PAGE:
The traffic came to a dead stop on an incline where I found myself behind a black 2004 Honda Civic Sedan like the one pictured above.  As we crawled up the hill, I noticed the driver of the car would let his vehicle roll back a bit while he was waiting around.  This happened more than once, which should’ve been my cue to move into another lane.  Not giving it much thought, I stayed behind the Civic (stupidly) hoping traffic would lighten up because the congestion was making me late.

A minute or two later, the traffic trudges forward and comes to another stop, except this time, the said Civic starts rolling back with more steam than before (3-4 mph).  Once I realized it was going to roll back into me at the rate it was traveling, I hit the car horn and kept my hand on it.  The driver didn’t react until *after* his car hit mine!!!  Unbelievable!

But wait, there’s more!  After moving his car up a few feet, he let his car roll back into mine again, even though I was blaring the horn the entire second instance.  I couldn’t believe it!  Whether I should have or not, I kept my car behind his as traffic continued to slog along.  A few minutes later, the traffic came to a stop again.  I got of my car, took a three second look at the front end.  Everything seemed okay.  I walked up to the driver’s window of the Civic and told the man, “You need to be more careful.”  He then proceeds to ask me, “Is there any damage to my car?”  The nerve of the fella!!!  I replied, “I don’t think so.”  While I was admonishing the guy, I checked out his center console to confirm that his car had a 5-speed manual transmission because a car with an automatic tranny wouldn’t have rolled back like his did at idle engine speed.  He also didn’t seem like he had all his ducks in a row.  I seriously hope he wasn’t intoxicated in some way at the time.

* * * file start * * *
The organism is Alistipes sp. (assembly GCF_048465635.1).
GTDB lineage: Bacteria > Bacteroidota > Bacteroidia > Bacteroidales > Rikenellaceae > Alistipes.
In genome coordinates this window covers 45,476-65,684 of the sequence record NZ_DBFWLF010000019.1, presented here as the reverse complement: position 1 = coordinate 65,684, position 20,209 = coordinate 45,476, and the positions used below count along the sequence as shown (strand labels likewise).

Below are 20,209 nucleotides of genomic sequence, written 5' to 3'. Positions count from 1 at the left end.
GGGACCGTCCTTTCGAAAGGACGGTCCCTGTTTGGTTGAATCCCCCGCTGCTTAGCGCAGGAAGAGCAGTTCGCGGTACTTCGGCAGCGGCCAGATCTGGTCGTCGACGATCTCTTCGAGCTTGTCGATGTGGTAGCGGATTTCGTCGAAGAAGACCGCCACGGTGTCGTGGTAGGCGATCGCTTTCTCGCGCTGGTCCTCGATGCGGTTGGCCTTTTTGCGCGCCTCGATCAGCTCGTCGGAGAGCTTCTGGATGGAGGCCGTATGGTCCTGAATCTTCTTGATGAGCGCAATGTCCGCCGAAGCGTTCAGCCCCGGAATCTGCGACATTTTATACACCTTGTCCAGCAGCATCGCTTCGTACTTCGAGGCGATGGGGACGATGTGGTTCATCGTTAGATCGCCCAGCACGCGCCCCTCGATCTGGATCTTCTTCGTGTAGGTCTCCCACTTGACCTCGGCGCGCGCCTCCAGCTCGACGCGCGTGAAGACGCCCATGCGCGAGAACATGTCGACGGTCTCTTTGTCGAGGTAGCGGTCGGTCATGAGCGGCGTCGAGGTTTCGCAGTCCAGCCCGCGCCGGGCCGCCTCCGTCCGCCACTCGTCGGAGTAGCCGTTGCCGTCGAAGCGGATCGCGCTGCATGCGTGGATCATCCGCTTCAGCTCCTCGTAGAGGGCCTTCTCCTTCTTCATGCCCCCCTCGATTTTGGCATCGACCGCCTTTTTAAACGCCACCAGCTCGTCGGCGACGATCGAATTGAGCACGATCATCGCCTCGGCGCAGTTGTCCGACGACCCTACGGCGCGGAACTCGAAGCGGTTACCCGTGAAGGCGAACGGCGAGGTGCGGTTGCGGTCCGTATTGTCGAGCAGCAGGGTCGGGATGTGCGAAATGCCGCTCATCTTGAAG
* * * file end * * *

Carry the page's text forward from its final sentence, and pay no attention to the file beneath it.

When I got to Don and Hanley’s, I inspected the front bumper more carefully for damage.  That’s when I noticed the damage to the front license plate mount.  It had been pressed into the bumper as a result of the impact.  It currently looks recessed a little bit into the bumper at a slight angle.  My USC Trojans front license plate frame and the corner of the plate itself were also bent by the impact.

Some of you may be wondering why I didn’t try to go after the inconsiderate man.  I figured the damage, or lack thereof, wasn’t enough to merit going through all the trouble of getting compensation from him.  I wrote his license plate number down and took a cell phone photo of his car.  While the incident itself sucked, I was relieved that more damage wasn’t done to my car’s front bumper.  I’m convinced the front license plate and its mount protected my car’s front end.  And that, folks, is why, I support front license plates!

Here are photos of the damage caused by one person’s atrocities.






You must excuse how dirty the car is.  I subjected it to this three days prior to the time these photos were taken.  More to come on the fun I had in the dirt later!